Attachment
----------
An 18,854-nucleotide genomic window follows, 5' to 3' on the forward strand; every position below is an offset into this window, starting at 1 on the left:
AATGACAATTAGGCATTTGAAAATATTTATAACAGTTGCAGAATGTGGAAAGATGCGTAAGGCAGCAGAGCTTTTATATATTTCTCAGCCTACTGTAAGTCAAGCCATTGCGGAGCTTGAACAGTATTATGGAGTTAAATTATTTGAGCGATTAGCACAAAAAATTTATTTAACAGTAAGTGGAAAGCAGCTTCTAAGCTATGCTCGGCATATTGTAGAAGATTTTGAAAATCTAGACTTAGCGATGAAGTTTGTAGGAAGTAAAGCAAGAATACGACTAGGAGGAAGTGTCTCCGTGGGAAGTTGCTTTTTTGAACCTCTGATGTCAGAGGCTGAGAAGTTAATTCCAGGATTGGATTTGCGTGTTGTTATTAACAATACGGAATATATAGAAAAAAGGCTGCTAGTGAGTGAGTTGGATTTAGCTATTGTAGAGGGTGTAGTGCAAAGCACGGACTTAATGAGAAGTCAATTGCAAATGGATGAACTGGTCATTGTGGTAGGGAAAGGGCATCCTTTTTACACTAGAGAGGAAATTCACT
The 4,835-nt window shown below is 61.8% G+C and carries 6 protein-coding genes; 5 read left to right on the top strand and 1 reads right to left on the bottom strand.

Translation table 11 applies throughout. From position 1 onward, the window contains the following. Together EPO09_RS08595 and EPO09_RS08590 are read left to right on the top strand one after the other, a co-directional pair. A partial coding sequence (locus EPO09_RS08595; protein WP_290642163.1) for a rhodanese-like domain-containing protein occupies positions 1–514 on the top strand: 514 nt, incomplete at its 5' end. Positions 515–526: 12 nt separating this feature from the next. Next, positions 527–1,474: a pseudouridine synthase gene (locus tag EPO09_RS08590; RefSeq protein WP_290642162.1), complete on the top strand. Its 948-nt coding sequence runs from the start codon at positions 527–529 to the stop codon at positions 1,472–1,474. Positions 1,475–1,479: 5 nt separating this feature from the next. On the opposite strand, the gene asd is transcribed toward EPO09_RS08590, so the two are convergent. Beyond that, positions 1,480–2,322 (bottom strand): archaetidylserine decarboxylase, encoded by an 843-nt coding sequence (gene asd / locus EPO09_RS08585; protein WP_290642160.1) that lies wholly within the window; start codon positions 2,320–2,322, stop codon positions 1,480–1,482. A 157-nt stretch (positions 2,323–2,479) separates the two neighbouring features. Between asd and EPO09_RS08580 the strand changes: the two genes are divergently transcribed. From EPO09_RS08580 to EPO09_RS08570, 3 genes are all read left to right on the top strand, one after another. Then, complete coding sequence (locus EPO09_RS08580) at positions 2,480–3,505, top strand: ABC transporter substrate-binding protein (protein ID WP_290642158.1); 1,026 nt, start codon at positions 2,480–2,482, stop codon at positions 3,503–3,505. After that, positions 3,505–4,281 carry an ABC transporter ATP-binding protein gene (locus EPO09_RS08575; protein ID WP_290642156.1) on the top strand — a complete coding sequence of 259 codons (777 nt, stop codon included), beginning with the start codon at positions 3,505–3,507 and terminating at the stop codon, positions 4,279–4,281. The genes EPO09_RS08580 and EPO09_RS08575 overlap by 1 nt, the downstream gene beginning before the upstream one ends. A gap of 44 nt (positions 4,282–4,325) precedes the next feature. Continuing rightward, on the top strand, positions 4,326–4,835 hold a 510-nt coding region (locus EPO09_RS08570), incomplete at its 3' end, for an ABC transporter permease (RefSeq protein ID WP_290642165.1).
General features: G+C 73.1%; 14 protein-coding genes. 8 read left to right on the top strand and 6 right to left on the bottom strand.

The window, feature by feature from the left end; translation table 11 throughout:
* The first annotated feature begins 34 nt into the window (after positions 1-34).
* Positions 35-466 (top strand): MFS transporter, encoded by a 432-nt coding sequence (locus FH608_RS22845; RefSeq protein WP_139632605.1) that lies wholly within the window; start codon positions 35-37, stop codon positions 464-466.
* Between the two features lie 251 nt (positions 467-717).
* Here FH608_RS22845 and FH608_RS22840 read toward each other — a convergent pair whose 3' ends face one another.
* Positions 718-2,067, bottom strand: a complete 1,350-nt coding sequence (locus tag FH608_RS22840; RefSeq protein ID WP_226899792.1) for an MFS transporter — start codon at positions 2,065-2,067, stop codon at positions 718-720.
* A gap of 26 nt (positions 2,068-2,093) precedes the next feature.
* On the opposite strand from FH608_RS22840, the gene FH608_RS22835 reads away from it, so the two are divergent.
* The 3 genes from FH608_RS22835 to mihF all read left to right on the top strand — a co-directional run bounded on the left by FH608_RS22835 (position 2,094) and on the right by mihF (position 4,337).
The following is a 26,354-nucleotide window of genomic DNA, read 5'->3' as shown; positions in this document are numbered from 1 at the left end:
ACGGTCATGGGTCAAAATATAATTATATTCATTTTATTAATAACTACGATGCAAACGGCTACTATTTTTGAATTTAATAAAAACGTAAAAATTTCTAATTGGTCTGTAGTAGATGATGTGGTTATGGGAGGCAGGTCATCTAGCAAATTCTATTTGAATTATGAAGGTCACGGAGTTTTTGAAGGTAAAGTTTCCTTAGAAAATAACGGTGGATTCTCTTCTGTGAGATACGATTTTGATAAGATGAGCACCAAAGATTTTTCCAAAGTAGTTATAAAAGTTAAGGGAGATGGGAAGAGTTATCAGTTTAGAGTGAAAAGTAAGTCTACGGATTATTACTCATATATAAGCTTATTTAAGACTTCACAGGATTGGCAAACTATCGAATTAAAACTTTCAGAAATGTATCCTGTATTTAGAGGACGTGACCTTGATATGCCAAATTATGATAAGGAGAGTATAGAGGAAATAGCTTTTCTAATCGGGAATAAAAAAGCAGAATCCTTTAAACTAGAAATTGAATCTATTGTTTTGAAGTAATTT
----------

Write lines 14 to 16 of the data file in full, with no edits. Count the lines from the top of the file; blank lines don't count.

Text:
* The 3 genes from FH608_RS22835 to mihF all read left to right on the top strand — a co-directional run bounded on the left by FH608_RS22835 (position 2,094) and on the right by mihF (position 4,337).
The following is a 26,354-nucleotide window of genomic DNA, read 5'->3' as shown; positions in this document are numbered from 1 at the left end:
ACGGTCATGGGTCAAAATATAATTATATTCATTTTATTAATAACTACGATGCAAACGGCTACTATTTTTGAATTTAATAAAAACGTAAAAATTTCTAATTGGTCTGTAGTAGATGATGTGGTTATGGGAGGCAGGTCATCTAGCAAATTCTATTTGAATTATGAAGGTCACGGAGTTTTTGAAGGTAAAGTTTCCTTAGAAAATAACGGTGGATTCTCTTCTGTGAGATACGATTTTGATAAGATGAGCACCAAAGATTTTTCCAAAGTAGTTATAAAAGTTAAGGGAGATGGGAAGAGTTATCAGTTTAGAGTGAAAAGTAAGTCTACGGATTATTACTCATATATAAGCTTATTTAAGACTTCACAGGATTGGCAAACTATCGAATTAAAACTTTCAGAAATGTATCCTGTATTTAGAGGACGTGACCTTGATATGCCAAATTATGATAAGGAGAGTATAGAGGAAATAGCTTTTCTAATCGGGAATAAAAAAGCAGAATCCTTTAAACTAGAAATTGAATCTATTGTTTTGAAGTAATTT